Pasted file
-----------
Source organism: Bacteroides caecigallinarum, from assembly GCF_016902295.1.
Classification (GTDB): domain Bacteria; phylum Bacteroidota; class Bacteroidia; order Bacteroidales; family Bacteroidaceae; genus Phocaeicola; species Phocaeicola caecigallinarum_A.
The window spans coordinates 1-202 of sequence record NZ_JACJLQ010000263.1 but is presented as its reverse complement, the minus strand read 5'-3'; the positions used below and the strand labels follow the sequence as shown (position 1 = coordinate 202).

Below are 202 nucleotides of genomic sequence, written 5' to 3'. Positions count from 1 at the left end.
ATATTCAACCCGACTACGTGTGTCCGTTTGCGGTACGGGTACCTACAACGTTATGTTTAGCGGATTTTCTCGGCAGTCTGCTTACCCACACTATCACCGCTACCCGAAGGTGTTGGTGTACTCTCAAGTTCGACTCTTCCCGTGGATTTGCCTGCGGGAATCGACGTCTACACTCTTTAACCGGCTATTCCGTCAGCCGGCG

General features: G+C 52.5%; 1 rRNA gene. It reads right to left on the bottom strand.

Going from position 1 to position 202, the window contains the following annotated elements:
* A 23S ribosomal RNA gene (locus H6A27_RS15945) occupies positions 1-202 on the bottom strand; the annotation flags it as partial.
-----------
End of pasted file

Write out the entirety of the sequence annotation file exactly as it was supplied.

Source organism: Bacteroides caecigallinarum, from assembly GCF_016902295.1.
Classification (GTDB): domain Bacteria; phylum Bacteroidota; class Bacteroidia; order Bacteroidales; family Bacteroidaceae; genus Phocaeicola; species Phocaeicola caecigallinarum_A.
The window spans coordinates 1-202 of sequence record NZ_JACJLQ010000263.1 but is presented as its reverse complement, the minus strand read 5'-3'; the positions used below and the strand labels follow the sequence as shown (position 1 = coordinate 202).

Below are 202 nucleotides of genomic sequence, written 5' to 3'. Positions count from 1 at the left end.
ATATTCAACCCGACTACGTGTGTCCGTTTGCGGTACGGGTACCTACAACGTTATGTTTAGCGGATTTTCTCGGCAGTCTGCTTACCCACACTATCACCGCTACCCGAAGGTGTTGGTGTACTCTCAAGTTCGACTCTTCCCGTGGATTTGCCTGCGGGAATCGACGTCTACACTCTTTAACCGGCTATTCCGTCAGCCGGCG

General features: G+C 52.5%; 1 rRNA gene. It reads right to left on the bottom strand.

Going from position 1 to position 202, the window contains the following annotated elements:
* A 23S ribosomal RNA gene (locus H6A27_RS15945) occupies positions 1-202 on the bottom strand; the annotation flags it as partial.